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Transitioning In-Person Groups to Hybrid and Virtual Settings

Introduction

The global pandemic necessitated many in-person groups to suddenly adapt online. This accelerated shift revealed opportunities to complement physical gatherings with virtual participation options moving forward.

This guide explores transitioning in-person groups into hybrid and virtual settings. We will cover:

  • Benefits of offering digital participation beyond physical events
  • Capturing energy of in-person gatherings for remote attendees
  • Facilitating engaging small group conversations virtually
  • Optimizing hybrid events blending in-person and virtual
  • Technology platforms to enable interactive virtual gatherings
  • Tips for transitioning existing groups’ workflows online
  • Training facilitators and leaders to adapt material for digital
  • Building personal connections through virtual icebreakers
  • Hybrid and virtual event examples to learn from

By the end, you will have strategies to make virtual and hybrid participation compelling extensions of live group experiences. Let’s dive in!

Why Offer Virtual Participation?

Some benefits of enabling digital participation options:

Extends Reach

Remote options make groups accessible to more people unconstrained by geography.

Reduces Barriers

Virtual reduces barriers of travel cost and time for in-person events.

Enables Flexible Engagement

People can participate in their schedule without disrupting routines.

Creates New Ways to Interact

Unique virtual activities like polls, chats, and Q&A emerge.

Provides More Options

Greater variety of session types and group offerings to join.

Archives Institutional Knowledge

Recording events creates a searchable knowledge bank.

Unlocks New Revenue Streams

Paid virtual sessions, content and data monetize value.

Facilitates Ongoing Community

Virtual spaces sustain engagement between live gatherings.

Offering digital participation enables serving more members consistently.

Capturing In-Person Energy Virtually

Some techniques to recreate live energy virtually:

Leverage Multi-Camera Recording

Use multiple camera angles and picture-in-picture to approximate in-person viewpoint.

Guide Remote Participation

Prompt live attendees to engage remote participants in discussions.

Share Live Reactions

Display live remote attendee poll results, chats, and reactions onsite to sync engagement.

Spotlight Remote Participants

Project remote attendee video feeds onstage for recognition.

Recreate Hallway Conversations

Allot time for Zoom breakout rooms to enable networking.

Use Chat for Q&A and Feedback

Enable real-time remote conversation via chat channels.

Assign On-Site Ambassadors

Have someone onsite serve as virtual attendee liaison to raise questions and issues.

Though impossible to perfectly recreate live experiences remotely, these tactics integrate virtual participants more seamlessly.

Facilitating Engaging Small Group Discussions Virtually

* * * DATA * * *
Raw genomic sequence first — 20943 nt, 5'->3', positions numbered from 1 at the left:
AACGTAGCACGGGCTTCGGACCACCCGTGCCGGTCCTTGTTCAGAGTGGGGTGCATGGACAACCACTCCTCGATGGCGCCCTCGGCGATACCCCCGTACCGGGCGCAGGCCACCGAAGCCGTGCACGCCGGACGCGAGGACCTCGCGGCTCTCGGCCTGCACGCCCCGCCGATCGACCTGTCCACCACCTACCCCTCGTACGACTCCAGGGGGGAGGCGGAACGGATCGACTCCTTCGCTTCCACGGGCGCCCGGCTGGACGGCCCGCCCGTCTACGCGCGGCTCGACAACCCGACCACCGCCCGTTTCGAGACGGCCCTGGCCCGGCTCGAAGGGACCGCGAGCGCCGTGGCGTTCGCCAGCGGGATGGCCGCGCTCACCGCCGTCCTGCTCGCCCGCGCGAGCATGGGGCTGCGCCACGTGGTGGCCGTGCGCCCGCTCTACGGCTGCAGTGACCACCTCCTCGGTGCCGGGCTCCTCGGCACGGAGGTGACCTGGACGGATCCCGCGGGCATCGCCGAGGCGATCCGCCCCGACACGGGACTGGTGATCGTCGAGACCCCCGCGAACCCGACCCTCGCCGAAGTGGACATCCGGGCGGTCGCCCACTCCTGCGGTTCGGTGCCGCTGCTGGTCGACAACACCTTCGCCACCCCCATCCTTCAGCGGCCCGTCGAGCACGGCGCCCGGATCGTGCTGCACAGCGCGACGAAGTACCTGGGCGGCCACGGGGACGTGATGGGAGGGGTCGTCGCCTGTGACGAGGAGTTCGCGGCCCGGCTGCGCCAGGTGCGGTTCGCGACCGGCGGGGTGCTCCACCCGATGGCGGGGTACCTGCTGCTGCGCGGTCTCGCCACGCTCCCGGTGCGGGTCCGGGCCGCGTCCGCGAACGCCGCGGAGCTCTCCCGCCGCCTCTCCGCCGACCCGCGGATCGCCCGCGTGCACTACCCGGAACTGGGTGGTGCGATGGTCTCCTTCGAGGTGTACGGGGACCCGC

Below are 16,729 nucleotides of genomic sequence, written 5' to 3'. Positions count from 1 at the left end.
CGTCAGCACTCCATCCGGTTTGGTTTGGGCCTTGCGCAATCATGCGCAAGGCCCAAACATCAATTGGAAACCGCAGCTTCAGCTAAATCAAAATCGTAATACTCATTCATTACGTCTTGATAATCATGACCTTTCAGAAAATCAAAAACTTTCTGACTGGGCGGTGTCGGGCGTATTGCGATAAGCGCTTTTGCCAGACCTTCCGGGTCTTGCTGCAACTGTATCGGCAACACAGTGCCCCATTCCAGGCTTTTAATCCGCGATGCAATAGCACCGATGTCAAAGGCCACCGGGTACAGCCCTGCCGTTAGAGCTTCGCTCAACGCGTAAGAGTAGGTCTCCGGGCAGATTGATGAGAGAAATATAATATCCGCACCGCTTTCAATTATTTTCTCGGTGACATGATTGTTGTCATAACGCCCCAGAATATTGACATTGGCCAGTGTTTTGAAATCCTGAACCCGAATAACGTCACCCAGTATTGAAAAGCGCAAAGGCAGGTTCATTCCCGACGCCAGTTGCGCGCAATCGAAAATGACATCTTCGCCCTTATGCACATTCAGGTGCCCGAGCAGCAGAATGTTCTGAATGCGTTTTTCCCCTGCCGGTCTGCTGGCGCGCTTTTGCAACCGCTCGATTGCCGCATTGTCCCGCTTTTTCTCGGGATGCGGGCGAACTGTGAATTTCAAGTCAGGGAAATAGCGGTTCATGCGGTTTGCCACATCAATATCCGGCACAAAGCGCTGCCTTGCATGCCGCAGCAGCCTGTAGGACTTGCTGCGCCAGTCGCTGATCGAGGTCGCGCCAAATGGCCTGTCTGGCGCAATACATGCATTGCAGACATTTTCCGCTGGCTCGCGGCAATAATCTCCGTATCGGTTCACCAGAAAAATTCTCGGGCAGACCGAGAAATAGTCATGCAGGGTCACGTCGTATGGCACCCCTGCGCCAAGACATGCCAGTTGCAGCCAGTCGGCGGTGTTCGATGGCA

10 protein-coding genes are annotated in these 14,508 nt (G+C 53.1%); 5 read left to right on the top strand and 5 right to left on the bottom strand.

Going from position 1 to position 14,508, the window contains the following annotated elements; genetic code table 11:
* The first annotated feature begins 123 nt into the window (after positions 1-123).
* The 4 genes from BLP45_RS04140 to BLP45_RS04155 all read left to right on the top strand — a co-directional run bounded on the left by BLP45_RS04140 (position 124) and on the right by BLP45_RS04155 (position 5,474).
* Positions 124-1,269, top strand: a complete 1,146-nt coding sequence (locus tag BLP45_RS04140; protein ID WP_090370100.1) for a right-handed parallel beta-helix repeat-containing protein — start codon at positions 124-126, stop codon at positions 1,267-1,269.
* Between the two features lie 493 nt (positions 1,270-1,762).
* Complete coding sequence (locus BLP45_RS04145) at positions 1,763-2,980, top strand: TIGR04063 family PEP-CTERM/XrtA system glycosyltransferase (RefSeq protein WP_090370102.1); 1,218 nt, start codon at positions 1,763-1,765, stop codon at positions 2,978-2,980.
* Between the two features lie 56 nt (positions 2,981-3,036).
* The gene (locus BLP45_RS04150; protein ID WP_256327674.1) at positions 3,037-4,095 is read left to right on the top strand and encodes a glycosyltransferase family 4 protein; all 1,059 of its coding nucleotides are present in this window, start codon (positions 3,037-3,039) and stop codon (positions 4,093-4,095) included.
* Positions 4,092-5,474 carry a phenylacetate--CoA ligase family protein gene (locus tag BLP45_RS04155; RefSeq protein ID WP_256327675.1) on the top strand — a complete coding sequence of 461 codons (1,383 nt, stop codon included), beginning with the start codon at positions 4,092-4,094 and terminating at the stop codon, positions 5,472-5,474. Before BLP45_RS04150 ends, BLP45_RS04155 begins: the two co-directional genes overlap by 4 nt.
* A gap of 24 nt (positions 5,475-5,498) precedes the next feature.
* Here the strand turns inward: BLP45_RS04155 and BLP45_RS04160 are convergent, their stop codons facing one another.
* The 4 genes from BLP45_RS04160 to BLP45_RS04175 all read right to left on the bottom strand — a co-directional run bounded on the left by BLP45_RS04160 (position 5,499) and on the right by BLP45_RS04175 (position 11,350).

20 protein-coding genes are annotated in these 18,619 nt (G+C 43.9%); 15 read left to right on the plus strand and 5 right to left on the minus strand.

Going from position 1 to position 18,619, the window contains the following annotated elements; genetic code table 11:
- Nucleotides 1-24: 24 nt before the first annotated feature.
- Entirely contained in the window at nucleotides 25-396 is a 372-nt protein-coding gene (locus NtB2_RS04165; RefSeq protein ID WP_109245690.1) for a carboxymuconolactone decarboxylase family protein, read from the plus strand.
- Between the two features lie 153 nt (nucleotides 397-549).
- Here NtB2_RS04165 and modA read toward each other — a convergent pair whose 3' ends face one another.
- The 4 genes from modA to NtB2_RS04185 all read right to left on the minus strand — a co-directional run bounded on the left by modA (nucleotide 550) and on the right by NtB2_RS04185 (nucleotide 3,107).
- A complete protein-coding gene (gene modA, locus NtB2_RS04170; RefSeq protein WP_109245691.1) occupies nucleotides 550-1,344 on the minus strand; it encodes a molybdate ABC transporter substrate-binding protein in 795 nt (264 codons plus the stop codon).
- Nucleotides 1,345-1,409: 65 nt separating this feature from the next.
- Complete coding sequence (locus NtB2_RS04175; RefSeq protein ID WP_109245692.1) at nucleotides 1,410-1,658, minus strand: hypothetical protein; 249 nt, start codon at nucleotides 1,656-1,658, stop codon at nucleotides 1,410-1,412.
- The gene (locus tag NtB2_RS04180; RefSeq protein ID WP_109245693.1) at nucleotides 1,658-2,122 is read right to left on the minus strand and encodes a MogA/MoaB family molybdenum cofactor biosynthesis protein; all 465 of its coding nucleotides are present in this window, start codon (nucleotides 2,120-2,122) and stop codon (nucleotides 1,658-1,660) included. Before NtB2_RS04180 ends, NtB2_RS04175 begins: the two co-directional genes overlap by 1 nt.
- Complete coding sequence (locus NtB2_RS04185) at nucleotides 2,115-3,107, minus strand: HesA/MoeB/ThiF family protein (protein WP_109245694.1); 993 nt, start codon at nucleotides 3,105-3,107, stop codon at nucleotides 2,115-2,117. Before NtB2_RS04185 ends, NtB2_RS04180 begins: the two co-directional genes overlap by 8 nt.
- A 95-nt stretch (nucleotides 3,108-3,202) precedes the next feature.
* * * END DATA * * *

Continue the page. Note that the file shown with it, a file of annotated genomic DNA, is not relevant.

Some best practices for virtual small group conversations:

Kick Off With a Warm Up

Fun icebreaker or prompt gets energy flowing.

Take Turns Going Around

Give everyone a chance to contribute initial thoughts with a round robin.

Limit Cross-Talk

Gently redirect monopolizers and encourage quiet voices to join.

Probe Perspectives Deeper

Ask clarifying questions to extend conversational threads versus jumping between topics.

Manage Time Actively

Keep the conversation moving at a comfortable pace and wrap up on schedule.

Capture Shared Notes

Collect highlights, conclusions and action items before departing.

Follow Up Afterwards

Share session notes, resources, appreciations and follow ups via email.

Conscious facilitation enables substantive virtual small group conversations.

Optimizing Hybrid Events Blending In-Person and Virtual

Some best practices for effectively blending physical and virtual event participation:

  • Invest in solid equipment like multi-camera rigs and mics to production value
  • Facilitate activities for virtual and live attendees to interact like polls and breakouts
  • Monitor remote attendee chat and reactions to surface questions and feedback
  • Periodically spotlight and feature remote attendees onstage to link spaces
  • Compile in-person and virtual participants into unified leaderboards, raffles etc.
  • Schedule dedicated virtual networking sessions to enable connections
  • Test hybrid setup and components extensively beforehand to polish execution
  • Brief onsite speakers and facilitators on engaging virtual attendees
  • Limit live audience size to retain interactive vibrancy across both groups

With planning, hybrid events feel cohesive and energetic for all attendees.

Technology Platforms Enabling Interactive Virtual Gatherings

Some top tools for virtual groups and events include:

Zoom – Feature-rich video meeting platform. Extensive customization and reliability.

Hopin – Robust virtual event environment with expo areas, multiple stages and networking options.

vFairs – Customizable virtual event platform incorporating booths, Q&A, chat and gamification.

Run The World – Creative virtual spaces with avatars, spatial audio, and immersive interactions.